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Comparative Study on the Agronomic, Nutritional Values and Consumer Acceptability of FHIA-21 (Tetraploid Hybrid) and Apem (Triploid French Plantain) in Ghana



B.M Dzomeku, R.K Bam, E. Adu-Kwarteng, A. A. Ankomah and S. K. Darkey
 
ABSTRACT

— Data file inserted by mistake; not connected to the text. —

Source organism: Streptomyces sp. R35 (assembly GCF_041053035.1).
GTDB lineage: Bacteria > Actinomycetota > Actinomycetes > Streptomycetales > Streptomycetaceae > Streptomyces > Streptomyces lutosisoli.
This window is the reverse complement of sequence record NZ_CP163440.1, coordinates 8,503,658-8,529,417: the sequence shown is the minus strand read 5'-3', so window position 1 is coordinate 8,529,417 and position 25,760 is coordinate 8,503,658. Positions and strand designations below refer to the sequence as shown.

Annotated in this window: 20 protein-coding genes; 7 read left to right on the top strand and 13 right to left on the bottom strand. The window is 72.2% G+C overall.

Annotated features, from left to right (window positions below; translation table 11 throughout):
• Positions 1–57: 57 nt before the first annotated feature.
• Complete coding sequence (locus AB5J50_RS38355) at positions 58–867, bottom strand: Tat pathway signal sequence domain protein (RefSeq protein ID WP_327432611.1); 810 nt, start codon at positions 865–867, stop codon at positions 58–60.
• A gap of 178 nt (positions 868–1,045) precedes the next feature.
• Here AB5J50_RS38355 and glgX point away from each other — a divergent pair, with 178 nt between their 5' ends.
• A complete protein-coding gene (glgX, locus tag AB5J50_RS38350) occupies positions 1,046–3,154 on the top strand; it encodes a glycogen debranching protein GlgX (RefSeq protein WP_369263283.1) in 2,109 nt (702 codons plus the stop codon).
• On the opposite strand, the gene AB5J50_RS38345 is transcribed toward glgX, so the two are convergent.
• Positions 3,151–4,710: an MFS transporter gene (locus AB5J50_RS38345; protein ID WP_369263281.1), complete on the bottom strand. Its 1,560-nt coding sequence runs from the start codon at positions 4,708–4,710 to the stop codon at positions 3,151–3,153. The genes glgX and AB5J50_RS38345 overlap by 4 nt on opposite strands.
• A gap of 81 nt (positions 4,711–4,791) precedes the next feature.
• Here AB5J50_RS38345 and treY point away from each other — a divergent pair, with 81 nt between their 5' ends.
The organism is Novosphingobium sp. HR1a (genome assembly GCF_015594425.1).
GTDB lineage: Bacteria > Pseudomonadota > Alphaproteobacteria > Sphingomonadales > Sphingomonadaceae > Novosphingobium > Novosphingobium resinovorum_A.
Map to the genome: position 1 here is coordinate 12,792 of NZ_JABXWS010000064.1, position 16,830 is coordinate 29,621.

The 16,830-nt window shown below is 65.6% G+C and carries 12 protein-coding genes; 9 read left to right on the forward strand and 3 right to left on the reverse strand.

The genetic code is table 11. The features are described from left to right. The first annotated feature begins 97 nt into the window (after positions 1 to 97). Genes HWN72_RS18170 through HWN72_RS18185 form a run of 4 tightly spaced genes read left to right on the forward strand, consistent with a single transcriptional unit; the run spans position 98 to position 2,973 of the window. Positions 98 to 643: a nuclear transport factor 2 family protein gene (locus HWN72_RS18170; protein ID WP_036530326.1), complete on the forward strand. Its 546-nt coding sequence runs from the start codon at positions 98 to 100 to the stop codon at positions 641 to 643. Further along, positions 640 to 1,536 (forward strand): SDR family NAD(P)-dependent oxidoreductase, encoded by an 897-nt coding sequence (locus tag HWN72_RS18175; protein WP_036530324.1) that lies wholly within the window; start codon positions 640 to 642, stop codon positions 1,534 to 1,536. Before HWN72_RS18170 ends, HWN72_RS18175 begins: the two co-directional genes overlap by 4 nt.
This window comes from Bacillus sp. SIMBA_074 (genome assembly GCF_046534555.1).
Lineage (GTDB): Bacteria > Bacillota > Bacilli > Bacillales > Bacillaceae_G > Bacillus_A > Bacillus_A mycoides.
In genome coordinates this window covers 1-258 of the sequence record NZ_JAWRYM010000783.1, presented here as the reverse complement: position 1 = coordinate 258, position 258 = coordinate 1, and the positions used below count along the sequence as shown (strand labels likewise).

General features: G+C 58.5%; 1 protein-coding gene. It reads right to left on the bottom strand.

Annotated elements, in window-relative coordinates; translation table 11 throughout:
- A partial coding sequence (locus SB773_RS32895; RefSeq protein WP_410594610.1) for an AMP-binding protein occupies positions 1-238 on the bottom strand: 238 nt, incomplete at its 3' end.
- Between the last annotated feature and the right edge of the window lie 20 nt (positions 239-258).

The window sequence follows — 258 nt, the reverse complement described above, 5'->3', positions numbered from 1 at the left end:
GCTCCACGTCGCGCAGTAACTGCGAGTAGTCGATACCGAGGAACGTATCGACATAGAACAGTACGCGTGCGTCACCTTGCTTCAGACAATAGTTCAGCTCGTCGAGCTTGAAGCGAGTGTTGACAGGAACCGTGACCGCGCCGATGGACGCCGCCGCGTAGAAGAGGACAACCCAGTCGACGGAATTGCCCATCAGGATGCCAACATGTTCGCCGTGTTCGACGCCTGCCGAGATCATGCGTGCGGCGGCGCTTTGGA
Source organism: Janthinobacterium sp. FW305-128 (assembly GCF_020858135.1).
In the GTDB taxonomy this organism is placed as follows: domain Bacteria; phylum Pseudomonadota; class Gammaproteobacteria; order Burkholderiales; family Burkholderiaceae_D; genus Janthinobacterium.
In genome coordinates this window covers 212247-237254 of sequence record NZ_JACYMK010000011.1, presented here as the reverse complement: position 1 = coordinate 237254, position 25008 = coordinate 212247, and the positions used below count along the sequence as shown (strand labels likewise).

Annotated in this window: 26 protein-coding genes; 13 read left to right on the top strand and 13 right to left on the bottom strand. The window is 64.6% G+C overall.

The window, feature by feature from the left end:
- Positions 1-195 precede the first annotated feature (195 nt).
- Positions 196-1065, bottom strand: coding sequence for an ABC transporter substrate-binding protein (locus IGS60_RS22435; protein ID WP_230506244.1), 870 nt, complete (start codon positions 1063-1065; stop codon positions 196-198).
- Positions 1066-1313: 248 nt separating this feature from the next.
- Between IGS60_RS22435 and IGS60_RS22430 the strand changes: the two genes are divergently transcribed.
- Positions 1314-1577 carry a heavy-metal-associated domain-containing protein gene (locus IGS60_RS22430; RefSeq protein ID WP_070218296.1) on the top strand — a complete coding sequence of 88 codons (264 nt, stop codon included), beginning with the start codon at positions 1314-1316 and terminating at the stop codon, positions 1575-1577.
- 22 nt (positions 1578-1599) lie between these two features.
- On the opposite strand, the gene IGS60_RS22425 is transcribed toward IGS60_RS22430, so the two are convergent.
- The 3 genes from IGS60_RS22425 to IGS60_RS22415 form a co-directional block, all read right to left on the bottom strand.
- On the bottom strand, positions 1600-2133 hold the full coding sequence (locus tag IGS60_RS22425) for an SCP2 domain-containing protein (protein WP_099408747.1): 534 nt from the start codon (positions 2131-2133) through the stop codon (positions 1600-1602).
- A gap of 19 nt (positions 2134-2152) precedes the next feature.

The agronomic, nutritional composition of the green stages of fruit and the consumer acceptance of FHIA-21 (tetraploid hybrid plantain) from Honduran Agricultural Research Foundation was conducted in the forest region of Ghana. The standard AOAC methods were used to determine the moisture, crude protein, ash, crude fibre, potassium, iron, calcium, carbohydrate, sodium and crude fat. Pulp colour was measured with a Chromatometer. Results on the agronomy indicated that the hybrid was very tolerant to the black Sigatoka disease with high number of functional leaves at flowering and at harvest. The crop cycle was comparable to that of False Horn plantains. The yield performance of the hybrid was high ranging from 34-38 t ha<-1 across the locations. The yield values have been stable over the three-year study period. In addition, the FHIA hybrid plants were relatively short. The physio-chemical composition results showed that the hybrid had high fat (1.94%) and water (60%) contents. The potassium content was also high (1060 mg/100 g dry weight) however, the iron content (0.45 mg/100 g dry weight) was low. The high potassium level in the hybrid may be an advantage for use as a therapy. The tetraploid hybrid had bright orange pulp colour which was indicative of the presence of provitamins and carotenoids. The consumer acceptability results revealed that FHIA-21 compared favourably with the local triploid (Apem). The hybrid was accepted for ampesi, fufu and ripe fried plantain. However acceptability of the hybrid as ripe fried plantain was at ripening stages 3 and 4. Beyond these stages of ripening, the hybrid could only be used for processed (mashed) food recipes.